So…What about Us?

We, too, can choose to trust God. We can choose to find our joy in Christ. We can choose to believe that His Justice is greater than our sense of what is “fair”. We can choose to believe that His Love (demonstrated at the Cross!) is greater than our feeble affections, though we may love with all our hearts. Feelings may be strong, but actions are what get things done, and God acted! He went to the Cross in the person of Christ, and personally paid the price of our sins. Just “feeling sorry for us” would not have accomplished anything. He acted on our behalf.

I don’t know whether I would choose well under the circumstances I listed above: The loss of a shop building or other belongings might discourage me for a while, but the loss of a child or of my wife would surely destroy me, if it were not for the person of Christ. I hope that I would be faithful to trust Him even in hard times. So far, I have been able to do so…but, honestly, my circumstances have been pretty easy compared to what some believers endure.

We can pray for one another, and go to one another in time of need, encouraging those who suffer, helping those in need. We can support one another as we endure hard times. We can share with one another, working together to overcome adversity. But ultimately, our trust has to be in the One who created, saved and sustains us. We have to practice this daily, in the small things, to prepare ourselves for the hard things to come. Can you do it? Will you?

Ultimately we have to be committed to trusting Him even if he chooses to not rescue us from our trial. Job said (Job 13:15), “Though he slay me, yet will I trust him.” That has to be the “bottom line” for us as well, or we will be enslaved to circumstances. When we only recognize blessing if it is something we like, we are enslaved to circumstances. That is not OK.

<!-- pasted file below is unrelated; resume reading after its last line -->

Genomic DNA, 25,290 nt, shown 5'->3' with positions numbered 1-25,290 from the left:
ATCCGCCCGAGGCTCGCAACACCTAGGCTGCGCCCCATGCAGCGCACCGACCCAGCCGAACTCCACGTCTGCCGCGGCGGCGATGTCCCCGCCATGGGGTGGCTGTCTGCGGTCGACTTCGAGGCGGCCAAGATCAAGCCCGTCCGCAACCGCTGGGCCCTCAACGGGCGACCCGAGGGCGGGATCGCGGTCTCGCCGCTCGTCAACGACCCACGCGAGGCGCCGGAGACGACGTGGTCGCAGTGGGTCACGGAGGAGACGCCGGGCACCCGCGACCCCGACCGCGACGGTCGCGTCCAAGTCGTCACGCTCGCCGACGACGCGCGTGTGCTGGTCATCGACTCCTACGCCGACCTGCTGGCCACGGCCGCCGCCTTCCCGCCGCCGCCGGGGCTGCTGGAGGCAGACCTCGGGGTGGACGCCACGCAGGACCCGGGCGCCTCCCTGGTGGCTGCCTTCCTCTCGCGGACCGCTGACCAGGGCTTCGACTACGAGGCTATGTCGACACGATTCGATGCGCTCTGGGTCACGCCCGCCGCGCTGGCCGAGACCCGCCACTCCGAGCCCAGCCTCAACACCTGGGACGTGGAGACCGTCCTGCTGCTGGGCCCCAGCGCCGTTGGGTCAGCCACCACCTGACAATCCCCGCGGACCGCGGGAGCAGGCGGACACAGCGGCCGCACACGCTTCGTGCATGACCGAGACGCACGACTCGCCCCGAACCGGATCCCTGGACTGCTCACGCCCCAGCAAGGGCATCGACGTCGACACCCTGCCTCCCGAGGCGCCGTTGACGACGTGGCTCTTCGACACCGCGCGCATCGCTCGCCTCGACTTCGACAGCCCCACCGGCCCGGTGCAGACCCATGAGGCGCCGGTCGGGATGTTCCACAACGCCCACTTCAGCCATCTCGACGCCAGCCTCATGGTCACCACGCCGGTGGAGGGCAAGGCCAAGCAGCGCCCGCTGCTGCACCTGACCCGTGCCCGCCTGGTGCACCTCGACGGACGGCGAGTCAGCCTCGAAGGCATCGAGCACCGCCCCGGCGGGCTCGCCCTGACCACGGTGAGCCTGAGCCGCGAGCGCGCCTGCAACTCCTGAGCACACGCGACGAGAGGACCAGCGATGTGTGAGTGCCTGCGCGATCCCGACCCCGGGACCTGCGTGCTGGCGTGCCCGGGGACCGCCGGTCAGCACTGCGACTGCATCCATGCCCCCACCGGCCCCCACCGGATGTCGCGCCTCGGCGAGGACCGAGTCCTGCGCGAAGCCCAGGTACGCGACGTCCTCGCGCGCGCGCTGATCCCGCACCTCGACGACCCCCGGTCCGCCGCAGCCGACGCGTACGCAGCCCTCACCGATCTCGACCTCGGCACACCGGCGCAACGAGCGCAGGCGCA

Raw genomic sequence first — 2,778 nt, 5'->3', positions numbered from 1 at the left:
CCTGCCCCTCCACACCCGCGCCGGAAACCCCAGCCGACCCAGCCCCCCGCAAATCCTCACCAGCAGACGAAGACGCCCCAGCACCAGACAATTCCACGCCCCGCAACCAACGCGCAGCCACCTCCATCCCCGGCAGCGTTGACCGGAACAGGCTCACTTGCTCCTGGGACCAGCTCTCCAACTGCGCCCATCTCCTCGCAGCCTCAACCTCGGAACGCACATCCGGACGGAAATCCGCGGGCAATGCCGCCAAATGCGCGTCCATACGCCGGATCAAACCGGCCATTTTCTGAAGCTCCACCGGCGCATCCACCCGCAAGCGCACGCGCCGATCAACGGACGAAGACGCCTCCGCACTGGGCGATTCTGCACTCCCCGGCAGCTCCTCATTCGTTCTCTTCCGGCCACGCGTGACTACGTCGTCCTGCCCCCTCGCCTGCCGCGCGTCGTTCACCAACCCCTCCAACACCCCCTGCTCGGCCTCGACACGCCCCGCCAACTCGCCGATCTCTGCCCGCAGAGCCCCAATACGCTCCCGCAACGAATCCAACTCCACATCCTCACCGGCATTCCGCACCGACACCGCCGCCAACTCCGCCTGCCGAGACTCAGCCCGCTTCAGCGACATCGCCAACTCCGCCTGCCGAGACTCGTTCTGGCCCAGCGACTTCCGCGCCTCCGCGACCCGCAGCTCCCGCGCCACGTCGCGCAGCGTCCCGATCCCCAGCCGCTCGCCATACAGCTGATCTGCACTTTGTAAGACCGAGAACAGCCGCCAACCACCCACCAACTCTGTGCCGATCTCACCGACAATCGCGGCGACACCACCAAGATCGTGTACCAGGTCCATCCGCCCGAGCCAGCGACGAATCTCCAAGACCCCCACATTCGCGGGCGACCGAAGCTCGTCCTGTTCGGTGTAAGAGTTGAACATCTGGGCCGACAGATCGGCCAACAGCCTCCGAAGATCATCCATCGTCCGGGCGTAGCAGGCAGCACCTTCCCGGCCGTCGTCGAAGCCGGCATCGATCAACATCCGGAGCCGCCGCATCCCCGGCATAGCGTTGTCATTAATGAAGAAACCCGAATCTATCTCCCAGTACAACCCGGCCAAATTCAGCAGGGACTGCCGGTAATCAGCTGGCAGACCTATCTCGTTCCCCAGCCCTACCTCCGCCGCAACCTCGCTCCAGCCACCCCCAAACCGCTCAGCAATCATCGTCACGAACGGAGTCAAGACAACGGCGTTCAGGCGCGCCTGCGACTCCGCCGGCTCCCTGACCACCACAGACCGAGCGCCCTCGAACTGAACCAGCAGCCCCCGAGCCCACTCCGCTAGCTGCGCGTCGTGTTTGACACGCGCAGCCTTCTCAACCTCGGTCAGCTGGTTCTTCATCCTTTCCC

The blessing and mercy of God may include our early “graduation” from the “school” of life. The son of Jeroboam, in 1st Kings 14:13 was rewarded for his good by an early death, as the prophet said: “because there is some good found in him toward the LORD God of Israel.” He was the only one of Jeroboam’s household who received a proper burial, and his early death was provided so that he escaped the coming judgment. We do not always know God’s purpose, but we do know His character.

Learn early to trust the Lord in every circumstance, so that when the hard times come you are already fortified against them. Otherwise they will come without warning, and you will be overwhelmed. Choose continually to find your Joy, Comfort and Peace in the Person of Christ.

God give us Grace to trust you in every trial, to seek your Light no matter how great our darkness, and to seek your Love though all others have deserted us, and to find our Joy in You.

Amen!

About Chet Bishop:

Chet Bishop is one of the pastors at True Hope Christian Fellowship Church, in Forest Grove, Oregon. He has been a believer since 1973, and has been teaching actively since 1976. He supports himself and his family by working as a welding technician/instructor, and by making violin-family instruments.

Find all posts by Chet Bishop


Leave a Reply